Intracellular K+ activity in the principal cells of D. melanogaster tubules (121 mmol l–1) is very similar to that reported in tubule cells of H. maori (110 mmol l–1; Neufeld and Leader,1998) but is higher than that measured in tubule cells of R. prolixus, (86 mmol l–1; Ianowski et al., 2002), L. migratoria (71 mmol l–1; Morgan and Mordue, 1983) and F. polyctena (61 mmol l–1; Leyssens et al., 1993a,b).
Calculation of the K+ electrochemical potential across the basolateral membrane revealed that passive movement of K+ from cell to bath is favoured, indicating that K+ is actively transported into the cell. Given that passive net K+ flux from bath to cell is not feasible, a direct contribution of K+ channels to net transepithelial fluid secretion can be ruled out. Similar results were reported in unstimulated Malpighian tubules of R. prolixus(Ianowski et al., 2002). In Malpighian tubules of other species K+ channels may play a role in transepithelial ion transport if intracellular K+ activity is below electrochemical equilibrium across the basolateral membrane, as proposed for Malpighian tubule cells of F. polyctena(Leyssens et al., 1993a) and H. maori (Neufeld and Leader,1998).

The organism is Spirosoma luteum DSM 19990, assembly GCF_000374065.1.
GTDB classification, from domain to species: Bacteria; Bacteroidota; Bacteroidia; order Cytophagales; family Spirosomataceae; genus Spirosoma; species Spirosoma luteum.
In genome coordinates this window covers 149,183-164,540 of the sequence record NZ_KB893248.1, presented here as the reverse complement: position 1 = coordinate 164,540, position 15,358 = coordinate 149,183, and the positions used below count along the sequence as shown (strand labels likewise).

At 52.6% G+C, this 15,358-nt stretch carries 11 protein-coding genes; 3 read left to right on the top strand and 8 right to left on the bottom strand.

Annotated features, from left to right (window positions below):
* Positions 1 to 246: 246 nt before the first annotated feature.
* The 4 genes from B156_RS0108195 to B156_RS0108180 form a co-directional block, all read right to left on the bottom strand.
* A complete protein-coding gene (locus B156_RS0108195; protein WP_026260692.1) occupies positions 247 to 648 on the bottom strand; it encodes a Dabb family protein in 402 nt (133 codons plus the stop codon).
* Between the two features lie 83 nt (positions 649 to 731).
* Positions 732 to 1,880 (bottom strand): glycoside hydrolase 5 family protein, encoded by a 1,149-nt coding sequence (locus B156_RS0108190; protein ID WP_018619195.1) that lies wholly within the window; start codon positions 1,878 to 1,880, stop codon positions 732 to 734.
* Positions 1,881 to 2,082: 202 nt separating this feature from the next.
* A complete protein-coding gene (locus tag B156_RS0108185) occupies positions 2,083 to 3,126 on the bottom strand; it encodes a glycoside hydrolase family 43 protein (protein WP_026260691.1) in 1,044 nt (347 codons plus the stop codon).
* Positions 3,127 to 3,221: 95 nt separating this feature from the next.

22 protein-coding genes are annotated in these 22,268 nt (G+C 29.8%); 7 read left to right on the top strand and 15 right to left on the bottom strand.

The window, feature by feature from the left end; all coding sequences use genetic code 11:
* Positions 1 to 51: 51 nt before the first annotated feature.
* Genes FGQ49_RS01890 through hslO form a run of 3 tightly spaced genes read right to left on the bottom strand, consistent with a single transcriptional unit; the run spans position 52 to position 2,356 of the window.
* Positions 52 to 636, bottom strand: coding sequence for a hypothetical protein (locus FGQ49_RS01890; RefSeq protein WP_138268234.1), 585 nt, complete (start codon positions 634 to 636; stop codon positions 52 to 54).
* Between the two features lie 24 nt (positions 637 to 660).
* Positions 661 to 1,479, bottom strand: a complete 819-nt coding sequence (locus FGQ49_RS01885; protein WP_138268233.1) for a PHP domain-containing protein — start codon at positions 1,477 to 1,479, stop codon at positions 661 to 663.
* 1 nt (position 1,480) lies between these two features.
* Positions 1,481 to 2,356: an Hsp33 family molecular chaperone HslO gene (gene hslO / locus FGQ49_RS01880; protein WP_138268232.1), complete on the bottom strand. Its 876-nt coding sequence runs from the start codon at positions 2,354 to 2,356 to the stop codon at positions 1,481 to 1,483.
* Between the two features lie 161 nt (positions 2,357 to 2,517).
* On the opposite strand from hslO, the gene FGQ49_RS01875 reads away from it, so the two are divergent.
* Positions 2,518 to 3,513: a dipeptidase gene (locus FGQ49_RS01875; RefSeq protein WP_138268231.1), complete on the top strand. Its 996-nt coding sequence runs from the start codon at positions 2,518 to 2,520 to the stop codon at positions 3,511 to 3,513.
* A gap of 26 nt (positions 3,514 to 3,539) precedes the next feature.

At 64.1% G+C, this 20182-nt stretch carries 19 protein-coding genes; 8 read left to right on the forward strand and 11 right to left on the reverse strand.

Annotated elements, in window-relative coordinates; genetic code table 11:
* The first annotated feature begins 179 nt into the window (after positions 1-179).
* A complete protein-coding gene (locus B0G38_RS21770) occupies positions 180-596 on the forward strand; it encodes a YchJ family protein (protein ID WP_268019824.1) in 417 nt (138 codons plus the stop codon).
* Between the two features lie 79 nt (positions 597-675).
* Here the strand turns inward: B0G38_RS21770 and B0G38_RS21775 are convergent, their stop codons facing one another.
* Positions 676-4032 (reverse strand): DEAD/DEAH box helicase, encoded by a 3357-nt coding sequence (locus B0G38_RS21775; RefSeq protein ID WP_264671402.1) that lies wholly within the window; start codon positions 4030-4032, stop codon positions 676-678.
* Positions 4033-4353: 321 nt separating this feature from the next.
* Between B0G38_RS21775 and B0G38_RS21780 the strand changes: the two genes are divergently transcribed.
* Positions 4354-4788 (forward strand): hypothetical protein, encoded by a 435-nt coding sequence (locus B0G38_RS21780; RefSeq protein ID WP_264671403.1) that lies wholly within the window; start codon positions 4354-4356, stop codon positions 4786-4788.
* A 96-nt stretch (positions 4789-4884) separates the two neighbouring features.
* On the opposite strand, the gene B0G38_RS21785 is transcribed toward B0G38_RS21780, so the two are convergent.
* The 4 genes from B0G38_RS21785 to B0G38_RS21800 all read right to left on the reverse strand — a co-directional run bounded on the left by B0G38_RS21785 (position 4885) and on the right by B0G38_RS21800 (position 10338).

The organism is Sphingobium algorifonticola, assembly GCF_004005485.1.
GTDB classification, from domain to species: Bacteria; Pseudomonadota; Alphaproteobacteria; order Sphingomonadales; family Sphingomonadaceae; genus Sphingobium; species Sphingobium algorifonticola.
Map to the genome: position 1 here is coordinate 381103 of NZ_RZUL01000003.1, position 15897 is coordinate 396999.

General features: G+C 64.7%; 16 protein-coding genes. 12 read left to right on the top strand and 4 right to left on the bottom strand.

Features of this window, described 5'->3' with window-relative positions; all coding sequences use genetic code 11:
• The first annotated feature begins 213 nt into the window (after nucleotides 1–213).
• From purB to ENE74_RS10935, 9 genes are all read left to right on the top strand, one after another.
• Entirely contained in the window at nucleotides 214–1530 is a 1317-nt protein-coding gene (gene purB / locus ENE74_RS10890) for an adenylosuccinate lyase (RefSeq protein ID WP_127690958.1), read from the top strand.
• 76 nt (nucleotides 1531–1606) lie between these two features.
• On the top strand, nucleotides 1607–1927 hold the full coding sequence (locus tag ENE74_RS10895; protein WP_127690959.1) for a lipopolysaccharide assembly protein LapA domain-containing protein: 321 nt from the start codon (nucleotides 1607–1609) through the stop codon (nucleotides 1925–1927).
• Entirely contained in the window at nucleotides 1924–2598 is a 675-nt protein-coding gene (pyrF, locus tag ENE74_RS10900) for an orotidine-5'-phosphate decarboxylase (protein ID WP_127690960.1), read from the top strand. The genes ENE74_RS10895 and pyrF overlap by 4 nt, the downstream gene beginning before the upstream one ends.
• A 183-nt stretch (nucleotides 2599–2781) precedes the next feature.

Intracellular Cl– activity in the principal cells of D. melanogaster tubules (30 mmol l–1) is very similar to that reported in tubule cells of R. prolixus (32 mmol l–1; Ianowski et al.,2002), L. migratoria (38 mmol l–1; Morgan and Mordue, 1983) and F. polyctena (35 mmol l–1; Dijkstra et al., 1995) but is higher than that measured in tubule cells of H. maori (21 mmol l–1; Neufeld and Leader,1998).
The Cl– electrochemical potential indicates that passive Cl– movement from cell to bath is favoured and that Cl– is actively accumulated in the cell. Outwardly directed electrochemical potentials for Cl– have also been reported in Malpighian tubule cells of L. migratoria(Morgan and Mordue, 1983) and R. prolixus (Ianowski et al.,2002). On the other hand, an inwardly directed electrochemical potential for Cl– has been reported in tubules of F. polyctena (Dijkstra et al.,1995). In H. maori tubules intracellular Cl– activity is very low and Cl– is at equilibrium across the basolateral membrane(Neufeld and Leader,1998).